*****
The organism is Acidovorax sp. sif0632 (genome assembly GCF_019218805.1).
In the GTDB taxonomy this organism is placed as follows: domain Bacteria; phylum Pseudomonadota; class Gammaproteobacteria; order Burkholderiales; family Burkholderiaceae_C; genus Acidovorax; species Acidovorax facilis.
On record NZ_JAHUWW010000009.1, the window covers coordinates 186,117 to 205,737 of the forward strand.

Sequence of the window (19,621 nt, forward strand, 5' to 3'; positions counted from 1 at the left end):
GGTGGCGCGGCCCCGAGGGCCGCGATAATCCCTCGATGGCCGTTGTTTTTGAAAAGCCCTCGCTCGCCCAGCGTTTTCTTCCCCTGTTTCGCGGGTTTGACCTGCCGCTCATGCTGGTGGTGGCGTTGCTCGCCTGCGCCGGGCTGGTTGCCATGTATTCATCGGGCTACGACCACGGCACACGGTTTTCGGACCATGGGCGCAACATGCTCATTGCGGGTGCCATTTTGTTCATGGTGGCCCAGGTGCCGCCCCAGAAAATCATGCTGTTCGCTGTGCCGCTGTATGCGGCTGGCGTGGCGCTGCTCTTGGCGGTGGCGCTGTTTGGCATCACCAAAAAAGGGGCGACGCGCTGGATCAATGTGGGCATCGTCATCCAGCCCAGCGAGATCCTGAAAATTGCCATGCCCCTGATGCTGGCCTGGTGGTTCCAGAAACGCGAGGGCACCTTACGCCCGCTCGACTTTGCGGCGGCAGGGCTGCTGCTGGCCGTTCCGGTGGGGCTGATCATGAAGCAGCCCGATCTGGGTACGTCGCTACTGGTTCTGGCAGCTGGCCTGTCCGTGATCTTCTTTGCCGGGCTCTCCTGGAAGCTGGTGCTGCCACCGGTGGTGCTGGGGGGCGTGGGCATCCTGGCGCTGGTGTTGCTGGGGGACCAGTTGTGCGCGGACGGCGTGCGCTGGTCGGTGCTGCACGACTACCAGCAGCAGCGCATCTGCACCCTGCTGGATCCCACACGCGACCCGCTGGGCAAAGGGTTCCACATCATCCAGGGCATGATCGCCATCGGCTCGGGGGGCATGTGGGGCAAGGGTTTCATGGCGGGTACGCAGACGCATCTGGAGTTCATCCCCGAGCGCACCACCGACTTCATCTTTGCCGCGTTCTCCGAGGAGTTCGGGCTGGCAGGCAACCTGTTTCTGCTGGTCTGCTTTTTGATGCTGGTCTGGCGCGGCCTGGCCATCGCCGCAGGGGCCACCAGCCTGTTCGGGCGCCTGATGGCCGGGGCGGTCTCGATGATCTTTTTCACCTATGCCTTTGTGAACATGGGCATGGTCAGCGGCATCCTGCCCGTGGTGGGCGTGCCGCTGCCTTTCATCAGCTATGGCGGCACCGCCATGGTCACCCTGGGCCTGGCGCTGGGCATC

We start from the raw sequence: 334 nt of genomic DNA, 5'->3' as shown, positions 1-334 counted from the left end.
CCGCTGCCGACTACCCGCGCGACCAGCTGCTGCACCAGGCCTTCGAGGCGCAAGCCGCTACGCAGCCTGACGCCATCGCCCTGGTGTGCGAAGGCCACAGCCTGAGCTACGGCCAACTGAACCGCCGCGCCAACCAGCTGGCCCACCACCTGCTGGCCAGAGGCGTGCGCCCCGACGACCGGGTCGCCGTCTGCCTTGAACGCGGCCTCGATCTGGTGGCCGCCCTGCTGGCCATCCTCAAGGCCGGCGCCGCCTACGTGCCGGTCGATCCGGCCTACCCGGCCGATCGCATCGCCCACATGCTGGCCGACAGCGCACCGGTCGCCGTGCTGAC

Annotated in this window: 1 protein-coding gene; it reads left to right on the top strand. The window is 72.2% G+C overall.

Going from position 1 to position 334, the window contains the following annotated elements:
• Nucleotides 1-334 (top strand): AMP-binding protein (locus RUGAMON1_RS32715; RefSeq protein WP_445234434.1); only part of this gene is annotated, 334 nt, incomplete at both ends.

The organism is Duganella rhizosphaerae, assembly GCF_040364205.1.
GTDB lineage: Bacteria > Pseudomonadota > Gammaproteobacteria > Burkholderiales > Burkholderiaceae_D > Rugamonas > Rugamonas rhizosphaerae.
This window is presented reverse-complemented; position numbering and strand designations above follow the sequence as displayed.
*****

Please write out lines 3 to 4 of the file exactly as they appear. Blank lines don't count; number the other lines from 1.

On record NZ_JAHUWW010000009.1, the window covers coordinates 186,117 to 205,737 of the forward strand.

Sequence of the window (19,621 nt, forward strand, 5' to 3'; positions counted from 1 at the left end):